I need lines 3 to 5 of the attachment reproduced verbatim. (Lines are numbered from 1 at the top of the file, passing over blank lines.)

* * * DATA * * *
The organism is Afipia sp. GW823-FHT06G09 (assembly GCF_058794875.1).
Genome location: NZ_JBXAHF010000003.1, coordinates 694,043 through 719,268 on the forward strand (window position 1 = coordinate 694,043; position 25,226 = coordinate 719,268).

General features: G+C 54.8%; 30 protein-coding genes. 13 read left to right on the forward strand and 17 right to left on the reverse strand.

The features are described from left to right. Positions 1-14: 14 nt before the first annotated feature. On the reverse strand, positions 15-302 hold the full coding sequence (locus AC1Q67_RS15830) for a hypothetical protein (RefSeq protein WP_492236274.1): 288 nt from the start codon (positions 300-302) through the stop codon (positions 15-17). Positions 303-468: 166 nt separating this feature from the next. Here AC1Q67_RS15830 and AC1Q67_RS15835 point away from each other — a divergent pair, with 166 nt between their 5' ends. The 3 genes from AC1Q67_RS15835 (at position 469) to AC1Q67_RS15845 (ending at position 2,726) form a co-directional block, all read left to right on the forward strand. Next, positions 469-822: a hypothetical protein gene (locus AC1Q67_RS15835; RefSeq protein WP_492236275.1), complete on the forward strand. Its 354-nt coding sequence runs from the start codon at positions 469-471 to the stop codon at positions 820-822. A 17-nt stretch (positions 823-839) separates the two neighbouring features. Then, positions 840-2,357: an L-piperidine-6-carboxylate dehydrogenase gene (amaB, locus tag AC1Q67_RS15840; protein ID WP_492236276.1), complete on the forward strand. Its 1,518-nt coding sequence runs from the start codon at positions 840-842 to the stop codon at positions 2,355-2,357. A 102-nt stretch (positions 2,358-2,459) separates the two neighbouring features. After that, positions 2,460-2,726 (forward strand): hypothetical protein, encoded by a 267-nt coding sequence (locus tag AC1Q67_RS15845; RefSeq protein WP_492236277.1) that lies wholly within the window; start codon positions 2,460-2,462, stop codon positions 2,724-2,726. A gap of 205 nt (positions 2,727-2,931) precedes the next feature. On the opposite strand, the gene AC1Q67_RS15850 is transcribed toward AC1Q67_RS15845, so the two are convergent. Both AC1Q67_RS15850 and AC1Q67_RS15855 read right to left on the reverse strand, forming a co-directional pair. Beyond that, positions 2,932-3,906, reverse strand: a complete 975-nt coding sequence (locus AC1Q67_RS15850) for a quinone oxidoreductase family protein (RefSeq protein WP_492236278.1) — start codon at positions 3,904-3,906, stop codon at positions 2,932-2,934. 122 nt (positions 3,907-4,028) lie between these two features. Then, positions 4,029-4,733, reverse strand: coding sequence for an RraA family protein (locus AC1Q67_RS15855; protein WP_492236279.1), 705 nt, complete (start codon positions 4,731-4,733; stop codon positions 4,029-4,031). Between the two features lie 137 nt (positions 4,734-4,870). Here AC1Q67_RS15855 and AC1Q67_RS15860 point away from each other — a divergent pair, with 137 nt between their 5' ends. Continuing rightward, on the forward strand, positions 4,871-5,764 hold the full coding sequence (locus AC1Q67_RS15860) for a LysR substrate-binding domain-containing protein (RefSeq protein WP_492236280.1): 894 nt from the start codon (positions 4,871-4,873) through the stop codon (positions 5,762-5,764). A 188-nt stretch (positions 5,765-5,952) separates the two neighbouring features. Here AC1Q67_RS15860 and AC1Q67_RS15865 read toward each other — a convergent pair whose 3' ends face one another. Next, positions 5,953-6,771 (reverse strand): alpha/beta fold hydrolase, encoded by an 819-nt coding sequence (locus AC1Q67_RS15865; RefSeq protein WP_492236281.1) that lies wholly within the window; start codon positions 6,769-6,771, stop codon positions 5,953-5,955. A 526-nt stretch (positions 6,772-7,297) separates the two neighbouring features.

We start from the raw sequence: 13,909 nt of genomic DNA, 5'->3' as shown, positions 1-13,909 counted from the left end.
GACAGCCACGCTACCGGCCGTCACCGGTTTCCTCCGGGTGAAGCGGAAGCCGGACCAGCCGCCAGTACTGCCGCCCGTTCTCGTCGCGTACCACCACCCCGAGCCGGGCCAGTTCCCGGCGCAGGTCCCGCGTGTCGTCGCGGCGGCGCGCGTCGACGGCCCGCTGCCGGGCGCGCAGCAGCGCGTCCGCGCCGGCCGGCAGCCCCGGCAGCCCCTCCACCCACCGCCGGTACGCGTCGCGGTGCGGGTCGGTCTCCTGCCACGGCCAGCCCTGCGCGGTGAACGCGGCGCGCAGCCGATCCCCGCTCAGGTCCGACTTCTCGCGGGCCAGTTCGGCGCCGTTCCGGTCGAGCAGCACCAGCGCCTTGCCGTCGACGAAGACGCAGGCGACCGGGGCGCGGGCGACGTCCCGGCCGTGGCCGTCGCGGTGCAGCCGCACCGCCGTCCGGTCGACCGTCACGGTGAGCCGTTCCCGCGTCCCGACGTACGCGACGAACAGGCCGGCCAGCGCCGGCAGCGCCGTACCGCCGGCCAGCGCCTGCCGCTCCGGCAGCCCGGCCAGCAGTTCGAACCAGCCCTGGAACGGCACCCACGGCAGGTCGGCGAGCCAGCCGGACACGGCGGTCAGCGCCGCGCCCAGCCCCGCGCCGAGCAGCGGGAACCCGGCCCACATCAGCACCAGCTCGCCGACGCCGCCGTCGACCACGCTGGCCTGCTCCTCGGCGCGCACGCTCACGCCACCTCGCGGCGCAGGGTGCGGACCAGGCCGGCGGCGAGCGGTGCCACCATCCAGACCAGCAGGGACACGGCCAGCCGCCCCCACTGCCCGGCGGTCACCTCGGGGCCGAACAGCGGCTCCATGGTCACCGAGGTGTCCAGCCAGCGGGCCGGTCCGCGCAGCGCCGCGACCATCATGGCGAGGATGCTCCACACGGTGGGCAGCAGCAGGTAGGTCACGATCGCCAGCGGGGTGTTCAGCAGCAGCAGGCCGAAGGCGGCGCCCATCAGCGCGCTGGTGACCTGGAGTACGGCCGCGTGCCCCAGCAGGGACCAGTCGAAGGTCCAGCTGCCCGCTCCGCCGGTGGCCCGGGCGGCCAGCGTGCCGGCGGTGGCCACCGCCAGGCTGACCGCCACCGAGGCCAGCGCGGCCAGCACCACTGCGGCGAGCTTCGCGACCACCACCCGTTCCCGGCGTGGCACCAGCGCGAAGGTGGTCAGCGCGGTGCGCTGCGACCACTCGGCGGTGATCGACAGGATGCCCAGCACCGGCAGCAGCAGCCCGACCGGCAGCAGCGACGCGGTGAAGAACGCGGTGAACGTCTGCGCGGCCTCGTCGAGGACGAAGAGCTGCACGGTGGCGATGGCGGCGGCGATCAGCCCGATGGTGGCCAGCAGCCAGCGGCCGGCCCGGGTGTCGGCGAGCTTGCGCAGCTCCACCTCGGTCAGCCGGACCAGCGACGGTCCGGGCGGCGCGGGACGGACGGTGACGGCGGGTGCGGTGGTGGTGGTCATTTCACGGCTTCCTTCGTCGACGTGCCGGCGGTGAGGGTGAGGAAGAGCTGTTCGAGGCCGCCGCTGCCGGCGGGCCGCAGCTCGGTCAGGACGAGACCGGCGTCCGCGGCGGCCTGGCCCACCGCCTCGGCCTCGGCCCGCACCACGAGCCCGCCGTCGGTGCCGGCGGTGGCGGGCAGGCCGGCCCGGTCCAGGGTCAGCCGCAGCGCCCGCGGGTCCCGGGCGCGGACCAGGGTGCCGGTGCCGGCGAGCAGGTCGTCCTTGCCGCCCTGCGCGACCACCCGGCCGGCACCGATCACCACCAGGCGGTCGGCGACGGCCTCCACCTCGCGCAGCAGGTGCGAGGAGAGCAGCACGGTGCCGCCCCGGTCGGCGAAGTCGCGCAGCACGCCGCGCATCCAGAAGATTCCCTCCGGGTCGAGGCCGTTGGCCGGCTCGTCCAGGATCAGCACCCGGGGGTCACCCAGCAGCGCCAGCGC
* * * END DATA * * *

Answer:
General features: G+C 54.8%; 30 protein-coding genes. 13 read left to right on the forward strand and 17 right to left on the reverse strand.

The features are described from left to right. Positions 1-14: 14 nt before the first annotated feature. On the reverse strand, positions 15-302 hold the full coding sequence (locus AC1Q67_RS15830) for a hypothetical protein (RefSeq protein WP_492236274.1): 288 nt from the start codon (positions 300-302) through the stop codon (positions 15-17). Positions 303-468: 166 nt separating this feature from the next. Here AC1Q67_RS15830 and AC1Q67_RS15835 point away from each other — a divergent pair, with 166 nt between their 5' ends. The 3 genes from AC1Q67_RS15835 (at position 469) to AC1Q67_RS15845 (ending at position 2,726) form a co-directional block, all read left to right on the forward strand. Next, positions 469-822: a hypothetical protein gene (locus AC1Q67_RS15835; RefSeq protein WP_492236275.1), complete on the forward strand. Its 354-nt coding sequence runs from the start codon at positions 469-471 to the stop codon at positions 820-822. A 17-nt stretch (positions 823-839) separates the two neighbouring features. Then, positions 840-2,357: an L-piperidine-6-carboxylate dehydrogenase gene (amaB, locus tag AC1Q67_RS15840; protein ID WP_492236276.1), complete on the forward strand. Its 1,518-nt coding sequence runs from the start codon at positions 840-842 to the stop codon at positions 2,355-2,357. A 102-nt stretch (positions 2,358-2,459) separates the two neighbouring features. After that, positions 2,460-2,726 (forward strand): hypothetical protein, encoded by a 267-nt coding sequence (locus tag AC1Q67_RS15845; RefSeq protein WP_492236277.1) that lies wholly within the window; start codon positions 2,460-2,462, stop codon positions 2,724-2,726. A gap of 205 nt (positions 2,727-2,931) precedes the next feature. On the opposite strand, the gene AC1Q67_RS15850 is transcribed toward AC1Q67_RS15845, so the two are convergent. Both AC1Q67_RS15850 and AC1Q67_RS15855 read right to left on the reverse strand, forming a co-directional pair. Beyond that, positions 2,932-3,906, reverse strand: a complete 975-nt coding sequence (locus AC1Q67_RS15850) for a quinone oxidoreductase family protein (RefSeq protein WP_492236278.1) — start codon at positions 3,904-3,906, stop codon at positions 2,932-2,934. 122 nt (positions 3,907-4,028) lie between these two features. Then, positions 4,029-4,733, reverse strand: coding sequence for an RraA family protein (locus AC1Q67_RS15855; protein WP_492236279.1), 705 nt, complete (start codon positions 4,731-4,733; stop codon positions 4,029-4,031). Between the two features lie 137 nt (positions 4,734-4,870). Here AC1Q67_RS15855 and AC1Q67_RS15860 point away from each other — a divergent pair, with 137 nt between their 5' ends. Continuing rightward, on the forward strand, positions 4,871-5,764 hold the full coding sequence (locus AC1Q67_RS15860) for a LysR substrate-binding domain-containing protein (RefSeq protein WP_492236280.1): 894 nt from the start codon (positions 4,871-4,873) through the stop codon (positions 5,762-5,764). A 188-nt stretch (positions 5,765-5,952) separates the two neighbouring features. Here AC1Q67_RS15860 and AC1Q67_RS15865 read toward each other — a convergent pair whose 3' ends face one another. Next, positions 5,953-6,771 (reverse strand): alpha/beta fold hydrolase, encoded by an 819-nt coding sequence (locus AC1Q67_RS15865; RefSeq protein WP_492236281.1) that lies wholly within the window; start codon positions 6,769-6,771, stop codon positions 5,953-5,955. A 526-nt stretch (positions 6,772-7,297) separates the two neighbouring features.

We start from the raw sequence: 13,909 nt of genomic DNA, 5'->3' as shown, positions 1-13,909 counted from the left end.